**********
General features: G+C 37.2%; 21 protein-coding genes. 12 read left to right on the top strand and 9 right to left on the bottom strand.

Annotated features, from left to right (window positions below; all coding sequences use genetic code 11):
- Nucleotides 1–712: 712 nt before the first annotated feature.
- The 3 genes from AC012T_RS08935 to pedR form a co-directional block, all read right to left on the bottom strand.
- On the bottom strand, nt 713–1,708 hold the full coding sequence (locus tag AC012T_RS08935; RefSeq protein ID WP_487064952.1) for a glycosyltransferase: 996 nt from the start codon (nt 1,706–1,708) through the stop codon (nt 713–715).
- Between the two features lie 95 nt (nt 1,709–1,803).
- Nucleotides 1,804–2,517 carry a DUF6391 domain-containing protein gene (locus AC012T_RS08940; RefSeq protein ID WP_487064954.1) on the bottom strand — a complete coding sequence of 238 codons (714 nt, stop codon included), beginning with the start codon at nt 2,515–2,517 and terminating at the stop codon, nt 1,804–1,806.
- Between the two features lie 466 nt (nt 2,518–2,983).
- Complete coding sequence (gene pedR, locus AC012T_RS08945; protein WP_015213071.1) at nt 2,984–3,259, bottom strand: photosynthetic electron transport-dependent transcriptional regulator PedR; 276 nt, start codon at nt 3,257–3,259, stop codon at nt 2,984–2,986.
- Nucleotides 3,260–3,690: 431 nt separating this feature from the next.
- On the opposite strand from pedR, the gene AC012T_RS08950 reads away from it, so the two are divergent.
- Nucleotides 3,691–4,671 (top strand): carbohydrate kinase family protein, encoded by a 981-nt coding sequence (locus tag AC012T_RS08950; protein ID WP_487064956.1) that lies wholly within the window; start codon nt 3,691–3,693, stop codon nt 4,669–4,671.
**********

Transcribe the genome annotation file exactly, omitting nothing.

General features: G+C 37.2%; 21 protein-coding genes. 12 read left to right on the top strand and 9 right to left on the bottom strand.

Annotated features, from left to right (window positions below; all coding sequences use genetic code 11):
- Nucleotides 1–712: 712 nt before the first annotated feature.
- The 3 genes from AC012T_RS08935 to pedR form a co-directional block, all read right to left on the bottom strand.
- On the bottom strand, nt 713–1,708 hold the full coding sequence (locus tag AC012T_RS08935; RefSeq protein ID WP_487064952.1) for a glycosyltransferase: 996 nt from the start codon (nt 1,706–1,708) through the stop codon (nt 713–715).
- Between the two features lie 95 nt (nt 1,709–1,803).
- Nucleotides 1,804–2,517 carry a DUF6391 domain-containing protein gene (locus AC012T_RS08940; RefSeq protein ID WP_487064954.1) on the bottom strand — a complete coding sequence of 238 codons (714 nt, stop codon included), beginning with the start codon at nt 2,515–2,517 and terminating at the stop codon, nt 1,804–1,806.
- Between the two features lie 466 nt (nt 2,518–2,983).
- Complete coding sequence (gene pedR, locus AC012T_RS08945; protein WP_015213071.1) at nt 2,984–3,259, bottom strand: photosynthetic electron transport-dependent transcriptional regulator PedR; 276 nt, start codon at nt 3,257–3,259, stop codon at nt 2,984–2,986.
- Nucleotides 3,260–3,690: 431 nt separating this feature from the next.
- On the opposite strand from pedR, the gene AC012T_RS08950 reads away from it, so the two are divergent.
- Nucleotides 3,691–4,671 (top strand): carbohydrate kinase family protein, encoded by a 981-nt coding sequence (locus tag AC012T_RS08950; protein ID WP_487064956.1) that lies wholly within the window; start codon nt 3,691–3,693, stop codon nt 4,669–4,671.